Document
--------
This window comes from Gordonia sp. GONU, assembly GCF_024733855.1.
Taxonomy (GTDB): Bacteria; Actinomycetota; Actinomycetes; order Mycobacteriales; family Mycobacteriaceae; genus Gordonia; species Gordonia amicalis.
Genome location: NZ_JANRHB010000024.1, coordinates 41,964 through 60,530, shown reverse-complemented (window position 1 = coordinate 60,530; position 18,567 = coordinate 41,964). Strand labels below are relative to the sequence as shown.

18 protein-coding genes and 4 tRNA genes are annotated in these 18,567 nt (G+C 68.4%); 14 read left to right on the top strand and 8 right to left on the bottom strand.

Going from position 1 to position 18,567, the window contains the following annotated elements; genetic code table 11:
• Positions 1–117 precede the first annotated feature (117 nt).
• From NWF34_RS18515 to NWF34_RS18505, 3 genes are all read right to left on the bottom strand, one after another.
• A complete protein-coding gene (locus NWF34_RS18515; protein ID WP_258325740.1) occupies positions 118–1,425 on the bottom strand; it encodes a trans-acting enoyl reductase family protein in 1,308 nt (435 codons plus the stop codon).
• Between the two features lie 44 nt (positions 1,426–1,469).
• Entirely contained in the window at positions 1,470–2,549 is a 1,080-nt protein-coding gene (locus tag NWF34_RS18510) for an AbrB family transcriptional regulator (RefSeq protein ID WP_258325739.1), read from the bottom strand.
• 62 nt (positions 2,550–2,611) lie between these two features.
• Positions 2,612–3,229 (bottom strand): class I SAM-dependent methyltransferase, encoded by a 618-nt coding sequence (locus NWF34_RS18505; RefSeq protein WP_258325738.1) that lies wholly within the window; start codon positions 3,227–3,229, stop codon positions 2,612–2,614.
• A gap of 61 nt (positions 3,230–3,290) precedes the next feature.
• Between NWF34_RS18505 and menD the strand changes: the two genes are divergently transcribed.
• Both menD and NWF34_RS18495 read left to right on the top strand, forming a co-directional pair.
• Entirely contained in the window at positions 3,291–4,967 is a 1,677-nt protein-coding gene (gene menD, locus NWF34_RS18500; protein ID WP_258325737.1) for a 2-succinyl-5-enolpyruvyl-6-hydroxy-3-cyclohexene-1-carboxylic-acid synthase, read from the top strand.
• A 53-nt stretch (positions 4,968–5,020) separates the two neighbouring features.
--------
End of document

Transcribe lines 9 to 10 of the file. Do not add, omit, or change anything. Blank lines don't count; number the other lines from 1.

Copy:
• Between the two features lie 44 nt (positions 1,426–1,469).
• Entirely contained in the window at positions 1,470–2,549 is a 1,080-nt protein-coding gene (locus tag NWF34_RS18510) for an AbrB family transcriptional regulator (RefSeq protein ID WP_258325739.1), read from the bottom strand.